The latest report from the military points to a rising number of sexual assaults during the past decade, but when you dig deeper into the numbers, it's more complicated. What the military is tracking is the number of reported cases of sexual assaults, and that is in fact growing. The total number of assaults, though, would appear to be decreasing. According to the military's report on sexual assault, reporting has gone up.
The Department of Defense Annual Report on Sexual Assault in the Military says that there were 6,769 reports of sexual assault that included a service member in fiscal year 2017. That's the highest number since the data was first recorded by fiscal year in 2007. To compare, only 2,688 sexual assaults were reported a decade prior that year.
Of those 6,769 from fiscal year 2017, 5,277 were victims who reported a sexual assault at some point during their military service. That's up by 10 percent from the year prior. But this seems to be a result of a changing culture — in and out of the military — and systemic changes that resulted in better "victim support, military justice, and prevention work." In 2016, the military estimates one in three sexual assaults were reported, up from just 1 in 14 in 2006.
Obviously the report is not good news — even if more people are coming forward. Sen. Kirsten Gillibrand tweeted that the the Department of Defence has "failed at their mission" in enforcing "zero tolerance" for sexual assaults. Even one is too many.
What will be really interesting, though, is next year. The current report does not take into consideration changes from the #MeToo movement, which came to the country's collective consciousness in October. The military's fiscal year 2017 ended on Sep. 30. If reporting grows as a result, it will be reflected in fiscal year 2018.
Also, the estimate of the percentage of sexual assaults that were reported in 2017 is unavailable. The survey used to figure that amount — the 1 in 3 — is only done every other year. The Workplace and Gender Relations Survey of Active Duty Members will be administered again in 2018, allowing a better comparison between the total number of sexual assaults and those that are reported.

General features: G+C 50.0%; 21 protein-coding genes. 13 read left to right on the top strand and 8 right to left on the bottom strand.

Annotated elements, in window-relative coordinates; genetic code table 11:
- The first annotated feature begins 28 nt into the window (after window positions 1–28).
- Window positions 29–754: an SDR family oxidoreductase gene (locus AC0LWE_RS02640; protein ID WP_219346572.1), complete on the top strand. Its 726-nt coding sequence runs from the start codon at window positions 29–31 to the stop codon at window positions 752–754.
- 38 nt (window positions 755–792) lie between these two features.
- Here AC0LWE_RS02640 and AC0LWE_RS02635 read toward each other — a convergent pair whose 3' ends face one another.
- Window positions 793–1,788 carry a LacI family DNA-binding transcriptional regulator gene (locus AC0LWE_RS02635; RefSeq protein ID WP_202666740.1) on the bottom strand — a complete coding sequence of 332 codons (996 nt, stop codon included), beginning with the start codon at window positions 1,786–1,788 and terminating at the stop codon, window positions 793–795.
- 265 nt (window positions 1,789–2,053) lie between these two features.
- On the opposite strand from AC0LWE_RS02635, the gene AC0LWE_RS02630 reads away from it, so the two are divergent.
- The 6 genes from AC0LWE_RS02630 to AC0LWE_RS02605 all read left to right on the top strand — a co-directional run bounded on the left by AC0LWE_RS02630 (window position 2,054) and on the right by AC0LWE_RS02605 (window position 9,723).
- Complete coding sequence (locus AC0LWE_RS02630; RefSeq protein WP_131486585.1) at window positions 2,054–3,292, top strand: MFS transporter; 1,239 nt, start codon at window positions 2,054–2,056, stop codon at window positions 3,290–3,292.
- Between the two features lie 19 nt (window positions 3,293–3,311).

Only next year, therefore, can you be sure that the total number has continued to decrease, and that the uptick in reports is solely thanks to victims speaking out.
Meanwhile, far more disturbingly, the number of sexual assaults receiving appropriate disciplinary action also needs to be addressed. There was disciplinary action taken in just 62 percent of the cases against accused service members in fiscal year 2017. The report pointed to "insufficient evidence of an offense to prosecute, a victim declining to participate in the justice proceedings, or other reasons" to explain the low number.
Some in the military have already spoken out about the #MeToo movement, a potential sign for statistics to come. More than 220 women who work in national security wrote a letter in December condemning the abuses "born of imbalances of power and environments that permit such practices while silencing and shaming their survivors":
This is not just a problem in Hollywood, Silicon Valley, newsrooms or Congress. It is everywhere. These abuses are born of imbalances of power and environments that permit such practices while silencing and shaming their survivors. Indeed, in our field, women comprise a small fraction of the senior leadership roles — 30% or fewer in most federal agencies.
In the military, women in leadership can be even harder to come by. Just 17 percent of active-duty officers were female in 2015. The women who wrote the #MeTooNatSec letter, as it was titled, called on the federal government and military to institute several policies including clear leadership, multiple reporting channels, and mandatory exit interviews.
This and more must be done in the military to force all these statistics in the right direction.